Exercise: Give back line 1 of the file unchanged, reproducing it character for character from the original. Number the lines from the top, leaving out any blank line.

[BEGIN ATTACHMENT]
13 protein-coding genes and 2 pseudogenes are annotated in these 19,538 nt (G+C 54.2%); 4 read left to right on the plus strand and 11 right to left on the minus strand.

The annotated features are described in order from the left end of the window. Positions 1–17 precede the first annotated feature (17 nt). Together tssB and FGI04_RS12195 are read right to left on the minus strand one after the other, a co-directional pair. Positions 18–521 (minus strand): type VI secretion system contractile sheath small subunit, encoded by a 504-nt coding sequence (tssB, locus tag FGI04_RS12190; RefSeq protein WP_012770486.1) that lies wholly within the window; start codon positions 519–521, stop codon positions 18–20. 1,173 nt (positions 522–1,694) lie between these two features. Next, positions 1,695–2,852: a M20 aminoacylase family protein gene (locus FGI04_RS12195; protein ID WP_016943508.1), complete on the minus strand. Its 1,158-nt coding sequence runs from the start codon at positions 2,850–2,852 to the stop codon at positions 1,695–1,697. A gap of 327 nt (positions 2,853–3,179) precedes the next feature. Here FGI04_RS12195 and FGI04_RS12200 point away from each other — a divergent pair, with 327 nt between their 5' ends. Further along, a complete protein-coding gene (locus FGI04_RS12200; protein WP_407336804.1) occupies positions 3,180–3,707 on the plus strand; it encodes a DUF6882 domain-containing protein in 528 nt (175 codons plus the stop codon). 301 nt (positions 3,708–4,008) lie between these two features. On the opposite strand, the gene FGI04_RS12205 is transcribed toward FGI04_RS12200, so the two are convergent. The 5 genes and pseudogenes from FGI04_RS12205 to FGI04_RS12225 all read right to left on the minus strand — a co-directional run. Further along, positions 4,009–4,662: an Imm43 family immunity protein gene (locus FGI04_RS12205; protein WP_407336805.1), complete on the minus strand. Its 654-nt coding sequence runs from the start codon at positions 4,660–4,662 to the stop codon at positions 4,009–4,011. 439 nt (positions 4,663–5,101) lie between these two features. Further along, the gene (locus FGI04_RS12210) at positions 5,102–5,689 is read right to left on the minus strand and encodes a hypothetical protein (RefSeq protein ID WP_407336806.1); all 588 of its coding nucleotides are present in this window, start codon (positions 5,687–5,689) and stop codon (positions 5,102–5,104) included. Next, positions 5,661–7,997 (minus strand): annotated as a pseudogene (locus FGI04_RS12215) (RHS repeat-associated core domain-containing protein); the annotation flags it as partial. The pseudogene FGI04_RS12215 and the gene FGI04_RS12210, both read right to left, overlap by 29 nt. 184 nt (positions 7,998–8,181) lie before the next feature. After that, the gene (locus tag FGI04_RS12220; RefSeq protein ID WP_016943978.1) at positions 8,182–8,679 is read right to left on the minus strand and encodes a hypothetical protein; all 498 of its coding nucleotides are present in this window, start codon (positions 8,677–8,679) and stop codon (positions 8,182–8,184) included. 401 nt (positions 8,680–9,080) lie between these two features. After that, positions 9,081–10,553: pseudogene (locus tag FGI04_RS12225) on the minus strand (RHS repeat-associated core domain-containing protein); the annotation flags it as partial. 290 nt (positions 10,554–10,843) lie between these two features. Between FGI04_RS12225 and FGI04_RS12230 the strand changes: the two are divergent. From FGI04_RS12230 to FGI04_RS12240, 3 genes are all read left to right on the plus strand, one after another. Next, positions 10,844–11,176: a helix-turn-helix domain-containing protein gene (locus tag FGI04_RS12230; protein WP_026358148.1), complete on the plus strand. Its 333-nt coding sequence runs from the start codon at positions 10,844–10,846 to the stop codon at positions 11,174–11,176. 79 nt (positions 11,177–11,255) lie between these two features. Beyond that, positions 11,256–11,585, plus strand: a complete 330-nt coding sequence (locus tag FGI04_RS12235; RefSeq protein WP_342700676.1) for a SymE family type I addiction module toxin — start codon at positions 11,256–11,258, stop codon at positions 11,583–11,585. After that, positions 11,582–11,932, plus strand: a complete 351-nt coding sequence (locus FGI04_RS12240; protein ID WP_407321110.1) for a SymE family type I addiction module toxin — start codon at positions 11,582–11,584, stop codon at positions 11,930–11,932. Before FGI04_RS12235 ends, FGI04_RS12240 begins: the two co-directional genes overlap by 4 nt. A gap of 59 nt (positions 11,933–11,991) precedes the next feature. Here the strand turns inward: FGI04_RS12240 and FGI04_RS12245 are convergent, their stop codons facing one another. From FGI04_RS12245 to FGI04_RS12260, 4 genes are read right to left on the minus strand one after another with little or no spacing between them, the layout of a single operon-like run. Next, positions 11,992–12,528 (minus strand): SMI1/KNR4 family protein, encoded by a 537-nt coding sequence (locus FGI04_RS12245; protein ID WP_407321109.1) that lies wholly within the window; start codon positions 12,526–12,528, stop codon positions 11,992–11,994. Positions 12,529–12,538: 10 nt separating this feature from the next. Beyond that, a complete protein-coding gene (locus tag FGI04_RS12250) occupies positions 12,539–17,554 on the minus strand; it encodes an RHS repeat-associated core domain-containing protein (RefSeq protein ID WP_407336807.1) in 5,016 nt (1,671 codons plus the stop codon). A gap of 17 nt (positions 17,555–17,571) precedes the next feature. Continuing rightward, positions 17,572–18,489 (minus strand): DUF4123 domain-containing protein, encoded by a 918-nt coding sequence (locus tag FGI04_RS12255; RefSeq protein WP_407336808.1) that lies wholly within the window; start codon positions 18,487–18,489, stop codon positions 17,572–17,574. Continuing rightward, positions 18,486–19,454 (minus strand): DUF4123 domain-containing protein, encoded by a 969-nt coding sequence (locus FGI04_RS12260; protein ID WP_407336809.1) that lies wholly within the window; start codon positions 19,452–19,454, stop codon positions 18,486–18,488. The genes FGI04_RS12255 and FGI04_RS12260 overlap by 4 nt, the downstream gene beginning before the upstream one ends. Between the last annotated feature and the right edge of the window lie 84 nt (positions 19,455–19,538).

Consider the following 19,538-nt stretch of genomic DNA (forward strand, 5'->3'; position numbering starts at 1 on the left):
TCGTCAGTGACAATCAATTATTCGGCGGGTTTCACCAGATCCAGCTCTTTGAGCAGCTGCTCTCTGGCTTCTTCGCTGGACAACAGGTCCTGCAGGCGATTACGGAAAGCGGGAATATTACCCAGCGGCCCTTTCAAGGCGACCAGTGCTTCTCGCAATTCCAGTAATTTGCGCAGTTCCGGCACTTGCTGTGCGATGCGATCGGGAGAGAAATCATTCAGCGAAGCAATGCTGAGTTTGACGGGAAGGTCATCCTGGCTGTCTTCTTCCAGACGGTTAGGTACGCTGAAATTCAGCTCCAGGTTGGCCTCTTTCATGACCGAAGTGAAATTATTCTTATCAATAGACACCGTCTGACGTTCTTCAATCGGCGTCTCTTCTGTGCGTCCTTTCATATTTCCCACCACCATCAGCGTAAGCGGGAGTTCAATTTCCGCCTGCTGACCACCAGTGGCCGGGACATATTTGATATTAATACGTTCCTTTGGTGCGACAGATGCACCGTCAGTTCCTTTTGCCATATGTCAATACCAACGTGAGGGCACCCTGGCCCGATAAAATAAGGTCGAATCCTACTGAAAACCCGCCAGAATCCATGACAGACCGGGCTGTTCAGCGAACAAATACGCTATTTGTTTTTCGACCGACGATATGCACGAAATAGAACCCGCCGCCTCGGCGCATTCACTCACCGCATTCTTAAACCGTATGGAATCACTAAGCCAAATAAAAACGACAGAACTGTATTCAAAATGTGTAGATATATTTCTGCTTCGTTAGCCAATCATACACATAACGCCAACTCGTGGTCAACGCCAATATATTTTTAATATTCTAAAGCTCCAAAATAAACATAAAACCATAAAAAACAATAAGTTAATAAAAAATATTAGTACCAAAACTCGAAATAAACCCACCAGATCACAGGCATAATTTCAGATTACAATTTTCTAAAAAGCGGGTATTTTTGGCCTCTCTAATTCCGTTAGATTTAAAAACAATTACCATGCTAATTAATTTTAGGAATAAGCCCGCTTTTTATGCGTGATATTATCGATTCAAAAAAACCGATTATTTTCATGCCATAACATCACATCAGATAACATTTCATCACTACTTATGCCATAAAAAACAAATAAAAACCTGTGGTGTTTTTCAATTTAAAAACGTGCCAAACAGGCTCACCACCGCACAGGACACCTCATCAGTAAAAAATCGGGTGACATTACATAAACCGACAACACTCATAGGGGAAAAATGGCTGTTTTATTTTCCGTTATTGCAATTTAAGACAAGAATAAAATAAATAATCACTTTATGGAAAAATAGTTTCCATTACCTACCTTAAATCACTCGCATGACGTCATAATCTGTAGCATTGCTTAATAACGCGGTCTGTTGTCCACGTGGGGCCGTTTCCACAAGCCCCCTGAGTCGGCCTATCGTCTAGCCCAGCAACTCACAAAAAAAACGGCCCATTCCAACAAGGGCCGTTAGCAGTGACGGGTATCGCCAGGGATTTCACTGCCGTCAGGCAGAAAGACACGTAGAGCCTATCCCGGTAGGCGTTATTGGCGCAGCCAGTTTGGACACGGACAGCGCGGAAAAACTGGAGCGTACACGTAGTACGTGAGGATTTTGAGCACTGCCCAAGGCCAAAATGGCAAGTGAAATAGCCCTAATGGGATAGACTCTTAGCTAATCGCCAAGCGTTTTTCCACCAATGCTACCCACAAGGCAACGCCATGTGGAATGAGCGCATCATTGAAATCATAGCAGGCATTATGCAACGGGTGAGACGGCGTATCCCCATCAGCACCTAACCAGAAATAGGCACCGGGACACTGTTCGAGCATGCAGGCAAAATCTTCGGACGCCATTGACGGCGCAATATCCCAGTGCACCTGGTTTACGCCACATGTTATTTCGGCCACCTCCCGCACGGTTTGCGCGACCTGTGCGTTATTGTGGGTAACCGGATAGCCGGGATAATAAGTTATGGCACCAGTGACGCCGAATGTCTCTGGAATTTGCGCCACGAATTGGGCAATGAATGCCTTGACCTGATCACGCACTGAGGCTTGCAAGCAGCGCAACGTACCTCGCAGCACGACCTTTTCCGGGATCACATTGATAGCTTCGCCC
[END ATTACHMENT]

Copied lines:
13 protein-coding genes and 2 pseudogenes are annotated in these 19,538 nt (G+C 54.2%); 4 read left to right on the plus strand and 11 right to left on the minus strand.